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The Push to Incorporate Olympic Valley Caught a Fiscal Break

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The fiscal analysis that detailed a grim future for an incorporated Olympic Valley is going to get an independent review. Placer County commissioners voted, 6-1, to send the analysis to the California State Controller's Office. It's important moment for the pro-incorporation group, Incorporate Olympic Valley (IOV), because the report, if left unchallenged, would have left very little room for Olympic Valley to prove it wouldn't financially harm Placer County by incorporating. But it's still early to assume this review will end up with a different result for Olympic Valley.

The push to incorporate Olympic Valley is a proxy war in the ongoing Squaw Valley Base Village saga. Local opponents of the development and proponents of incorporation overlap. That's because turning Olympic Valley into its own town would give area residents their more control over the development process, as opposed to being limited to working through county government alone.

The analysis was such a blow to idea of incorporation because it stated flatly that the new town's expenditures would outstrip its revenues. Placer County having to support a town of Olympic Valley that can't pay its bills would represent the type of negative impact that can derail incorporation. So of course, Squaw Valley CEO Andy Wirth praised the report while proponents of incorporation immediately started trying to poke holes in the analysis.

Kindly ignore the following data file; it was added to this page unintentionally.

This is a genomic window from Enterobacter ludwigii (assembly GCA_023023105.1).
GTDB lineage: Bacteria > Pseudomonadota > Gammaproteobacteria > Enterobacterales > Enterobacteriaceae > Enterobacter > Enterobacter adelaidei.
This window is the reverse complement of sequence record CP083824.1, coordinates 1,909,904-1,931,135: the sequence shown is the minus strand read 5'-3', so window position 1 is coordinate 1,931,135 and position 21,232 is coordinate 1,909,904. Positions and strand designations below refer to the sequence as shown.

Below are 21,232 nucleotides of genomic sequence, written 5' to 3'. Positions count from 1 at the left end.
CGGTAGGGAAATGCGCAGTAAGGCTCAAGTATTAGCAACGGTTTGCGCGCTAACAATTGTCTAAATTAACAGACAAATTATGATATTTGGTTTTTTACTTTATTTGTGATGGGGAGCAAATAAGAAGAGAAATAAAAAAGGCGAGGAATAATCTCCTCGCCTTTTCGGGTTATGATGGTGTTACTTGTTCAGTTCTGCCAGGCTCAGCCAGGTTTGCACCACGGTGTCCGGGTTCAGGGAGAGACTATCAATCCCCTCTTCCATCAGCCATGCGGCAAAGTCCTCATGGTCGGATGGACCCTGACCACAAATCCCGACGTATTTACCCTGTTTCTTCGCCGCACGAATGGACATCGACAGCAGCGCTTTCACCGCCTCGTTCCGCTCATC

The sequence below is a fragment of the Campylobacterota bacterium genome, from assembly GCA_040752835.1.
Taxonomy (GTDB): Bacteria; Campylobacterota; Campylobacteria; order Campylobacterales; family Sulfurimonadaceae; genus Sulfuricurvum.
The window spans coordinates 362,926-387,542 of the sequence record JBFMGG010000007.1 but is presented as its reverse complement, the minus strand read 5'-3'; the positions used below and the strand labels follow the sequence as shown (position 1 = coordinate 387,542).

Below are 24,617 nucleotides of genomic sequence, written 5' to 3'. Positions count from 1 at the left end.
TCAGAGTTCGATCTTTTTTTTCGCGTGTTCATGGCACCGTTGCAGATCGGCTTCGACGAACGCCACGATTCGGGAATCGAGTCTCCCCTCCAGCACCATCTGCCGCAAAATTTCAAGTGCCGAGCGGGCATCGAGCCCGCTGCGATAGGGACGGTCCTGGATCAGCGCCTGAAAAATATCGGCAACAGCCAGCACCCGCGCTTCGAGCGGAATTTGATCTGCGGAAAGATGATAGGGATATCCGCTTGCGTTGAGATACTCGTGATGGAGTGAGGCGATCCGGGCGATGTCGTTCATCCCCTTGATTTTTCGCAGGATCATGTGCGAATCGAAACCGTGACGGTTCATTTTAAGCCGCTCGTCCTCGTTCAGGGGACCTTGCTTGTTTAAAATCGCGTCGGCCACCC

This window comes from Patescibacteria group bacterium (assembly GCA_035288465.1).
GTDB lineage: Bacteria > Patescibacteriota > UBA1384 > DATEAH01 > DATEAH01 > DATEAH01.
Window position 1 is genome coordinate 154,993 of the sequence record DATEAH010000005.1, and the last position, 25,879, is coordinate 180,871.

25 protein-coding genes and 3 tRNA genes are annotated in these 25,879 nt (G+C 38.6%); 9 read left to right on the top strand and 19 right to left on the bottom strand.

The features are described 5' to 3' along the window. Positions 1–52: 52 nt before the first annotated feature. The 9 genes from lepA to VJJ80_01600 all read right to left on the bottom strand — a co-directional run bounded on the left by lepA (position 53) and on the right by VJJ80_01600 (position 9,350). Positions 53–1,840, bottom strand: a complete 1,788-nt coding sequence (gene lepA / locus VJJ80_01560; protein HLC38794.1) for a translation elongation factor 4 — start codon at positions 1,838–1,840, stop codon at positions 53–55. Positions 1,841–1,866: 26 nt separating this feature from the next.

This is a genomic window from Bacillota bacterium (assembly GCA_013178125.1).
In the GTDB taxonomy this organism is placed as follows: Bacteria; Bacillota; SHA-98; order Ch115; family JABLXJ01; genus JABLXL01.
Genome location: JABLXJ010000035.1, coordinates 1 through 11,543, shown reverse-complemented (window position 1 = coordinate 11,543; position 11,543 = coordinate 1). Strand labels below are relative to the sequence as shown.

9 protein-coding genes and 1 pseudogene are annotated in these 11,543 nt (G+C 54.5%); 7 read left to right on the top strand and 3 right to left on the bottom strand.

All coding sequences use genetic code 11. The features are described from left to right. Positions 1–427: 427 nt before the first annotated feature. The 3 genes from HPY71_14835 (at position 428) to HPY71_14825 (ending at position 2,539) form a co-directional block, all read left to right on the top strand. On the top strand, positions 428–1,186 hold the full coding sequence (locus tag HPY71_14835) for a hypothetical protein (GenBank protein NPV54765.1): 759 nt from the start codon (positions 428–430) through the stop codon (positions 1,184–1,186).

IOV has identified more than two dozen issues it has with the fiscal analysis, but according to a press release, it's going to focus on four major items in trying to prove Olympic Valley would be a viable town.

The four most important items:
• Revising the proposed 10 percent contingency expense to be included as part of an annual reserve.
• Calculating the general fund reserve as a percentage of the town's operating expenses rather as a percentage of the total general fund revenues.
• Revising the estimated property tax revenue calculations to include indirect costs and be based on realistic Olympic valley real estate values.
• Adjusting the estimated cost of law enforcement to reflect the actual existing level of service in Olympic Valley.

In lay terms, they want to change how reserves are treated on the books, bump property tax revenues and set aside less money for law enforcement.

Proponents of incorporation also got another break when the county decided the group didn't have to pay for an environment impact report upfront.

While is looks like the pro-incorporation crowd is advancing, don't forget that the Squaw Valley and its associated group, Save Olympic Valley, is spending hundreds of thousands of dollars to stop this movement in its tracks.

· All Coverage of the Fight Over Olympic Valley [Curbed Ski Archives]
· All Squaw Valley Base Village Coverage [Curbed Ski Archives]
· In Squaw Valley, Incorporate Olympic Valley Is Down, But Not Out After Latest Fiscal Report [Curbed Ski]
· New Report Details Potential Environmental Impact of Proposed Squaw Valley Base Village [Curbed Ski]
· Squaw Valley CEO Comes Out Against Olympic Valley [Curbed Ski]